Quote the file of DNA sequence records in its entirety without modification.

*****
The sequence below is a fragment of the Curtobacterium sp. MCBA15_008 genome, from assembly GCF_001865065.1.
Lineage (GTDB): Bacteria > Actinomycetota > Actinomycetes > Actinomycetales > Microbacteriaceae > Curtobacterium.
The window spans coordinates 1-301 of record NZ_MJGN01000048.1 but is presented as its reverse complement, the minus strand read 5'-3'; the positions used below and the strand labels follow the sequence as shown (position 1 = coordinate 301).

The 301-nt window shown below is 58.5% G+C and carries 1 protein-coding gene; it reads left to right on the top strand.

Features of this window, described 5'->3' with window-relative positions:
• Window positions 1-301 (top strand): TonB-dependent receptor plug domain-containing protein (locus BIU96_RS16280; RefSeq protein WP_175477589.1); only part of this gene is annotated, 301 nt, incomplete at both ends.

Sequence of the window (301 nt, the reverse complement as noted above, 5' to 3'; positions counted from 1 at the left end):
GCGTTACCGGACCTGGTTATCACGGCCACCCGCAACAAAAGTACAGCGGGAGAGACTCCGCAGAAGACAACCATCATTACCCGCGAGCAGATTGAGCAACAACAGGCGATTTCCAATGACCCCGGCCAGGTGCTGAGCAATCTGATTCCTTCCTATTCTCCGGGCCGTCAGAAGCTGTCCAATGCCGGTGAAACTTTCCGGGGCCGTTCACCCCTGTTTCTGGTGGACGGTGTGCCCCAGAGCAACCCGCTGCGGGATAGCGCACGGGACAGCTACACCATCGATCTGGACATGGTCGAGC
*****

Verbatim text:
The sequence below is a fragment of the Curtobacterium sp. MCBA15_008 genome, from assembly GCF_001865065.1.
Lineage (GTDB): Bacteria > Actinomycetota > Actinomycetes > Actinomycetales > Microbacteriaceae > Curtobacterium.
The window spans coordinates 1-301 of record NZ_MJGN01000048.1 but is presented as its reverse complement, the minus strand read 5'-3'; the positions used below and the strand labels follow the sequence as shown (position 1 = coordinate 301).

The 301-nt window shown below is 58.5% G+C and carries 1 protein-coding gene; it reads left to right on the top strand.

Features of this window, described 5'->3' with window-relative positions:
• Window positions 1-301 (top strand): TonB-dependent receptor plug domain-containing protein (locus BIU96_RS16280; RefSeq protein WP_175477589.1); only part of this gene is annotated, 301 nt, incomplete at both ends.

Sequence of the window (301 nt, the reverse complement as noted above, 5' to 3'; positions counted from 1 at the left end):
GCGTTACCGGACCTGGTTATCACGGCCACCCGCAACAAAAGTACAGCGGGAGAGACTCCGCAGAAGACAACCATCATTACCCGCGAGCAGATTGAGCAACAACAGGCGATTTCCAATGACCCCGGCCAGGTGCTGAGCAATCTGATTCCTTCCTATTCTCCGGGCCGTCAGAAGCTGTCCAATGCCGGTGAAACTTTCCGGGGCCGTTCACCCCTGTTTCTGGTGGACGGTGTGCCCCAGAGCAACCCGCTGCGGGATAGCGCACGGGACAGCTACACCATCGATCTGGACATGGTCGAGC